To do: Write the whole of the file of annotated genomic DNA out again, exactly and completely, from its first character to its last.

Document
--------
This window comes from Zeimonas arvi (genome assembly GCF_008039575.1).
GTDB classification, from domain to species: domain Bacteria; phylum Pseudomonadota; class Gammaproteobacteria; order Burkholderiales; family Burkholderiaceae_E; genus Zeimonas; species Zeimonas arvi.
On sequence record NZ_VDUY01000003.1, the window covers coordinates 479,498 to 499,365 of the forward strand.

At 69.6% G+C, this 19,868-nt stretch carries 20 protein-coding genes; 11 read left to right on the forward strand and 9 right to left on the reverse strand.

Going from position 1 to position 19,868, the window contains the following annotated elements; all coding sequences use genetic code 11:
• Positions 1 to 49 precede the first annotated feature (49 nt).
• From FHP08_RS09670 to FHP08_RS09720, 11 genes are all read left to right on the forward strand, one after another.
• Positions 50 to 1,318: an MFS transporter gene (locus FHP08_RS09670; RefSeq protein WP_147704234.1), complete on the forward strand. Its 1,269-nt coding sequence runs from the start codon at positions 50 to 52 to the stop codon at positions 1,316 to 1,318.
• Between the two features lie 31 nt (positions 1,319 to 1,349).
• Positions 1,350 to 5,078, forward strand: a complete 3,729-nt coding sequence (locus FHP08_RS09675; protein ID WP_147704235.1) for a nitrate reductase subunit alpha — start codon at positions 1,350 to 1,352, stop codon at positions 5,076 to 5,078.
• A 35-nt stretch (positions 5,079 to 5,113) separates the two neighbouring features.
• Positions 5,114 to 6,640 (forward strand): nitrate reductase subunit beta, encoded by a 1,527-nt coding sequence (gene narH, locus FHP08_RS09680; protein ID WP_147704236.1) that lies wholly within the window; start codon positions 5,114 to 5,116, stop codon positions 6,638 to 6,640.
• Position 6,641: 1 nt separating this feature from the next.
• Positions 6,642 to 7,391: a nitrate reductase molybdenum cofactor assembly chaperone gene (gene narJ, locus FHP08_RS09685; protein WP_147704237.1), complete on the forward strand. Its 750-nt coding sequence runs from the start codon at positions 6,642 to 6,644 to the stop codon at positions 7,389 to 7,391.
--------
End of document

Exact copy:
This window comes from Zeimonas arvi (genome assembly GCF_008039575.1).
GTDB classification, from domain to species: domain Bacteria; phylum Pseudomonadota; class Gammaproteobacteria; order Burkholderiales; family Burkholderiaceae_E; genus Zeimonas; species Zeimonas arvi.
On sequence record NZ_VDUY01000003.1, the window covers coordinates 479,498 to 499,365 of the forward strand.

At 69.6% G+C, this 19,868-nt stretch carries 20 protein-coding genes; 11 read left to right on the forward strand and 9 right to left on the reverse strand.

Going from position 1 to position 19,868, the window contains the following annotated elements; all coding sequences use genetic code 11:
• Positions 1 to 49 precede the first annotated feature (49 nt).
• From FHP08_RS09670 to FHP08_RS09720, 11 genes are all read left to right on the forward strand, one after another.
• Positions 50 to 1,318: an MFS transporter gene (locus FHP08_RS09670; RefSeq protein WP_147704234.1), complete on the forward strand. Its 1,269-nt coding sequence runs from the start codon at positions 50 to 52 to the stop codon at positions 1,316 to 1,318.
• Between the two features lie 31 nt (positions 1,319 to 1,349).
• Positions 1,350 to 5,078, forward strand: a complete 3,729-nt coding sequence (locus FHP08_RS09675; protein ID WP_147704235.1) for a nitrate reductase subunit alpha — start codon at positions 1,350 to 1,352, stop codon at positions 5,076 to 5,078.
• A 35-nt stretch (positions 5,079 to 5,113) separates the two neighbouring features.
• Positions 5,114 to 6,640 (forward strand): nitrate reductase subunit beta, encoded by a 1,527-nt coding sequence (gene narH, locus FHP08_RS09680; protein ID WP_147704236.1) that lies wholly within the window; start codon positions 5,114 to 5,116, stop codon positions 6,638 to 6,640.
• Position 6,641: 1 nt separating this feature from the next.
• Positions 6,642 to 7,391: a nitrate reductase molybdenum cofactor assembly chaperone gene (gene narJ, locus FHP08_RS09685; protein WP_147704237.1), complete on the forward strand. Its 750-nt coding sequence runs from the start codon at positions 6,642 to 6,644 to the stop codon at positions 7,389 to 7,391.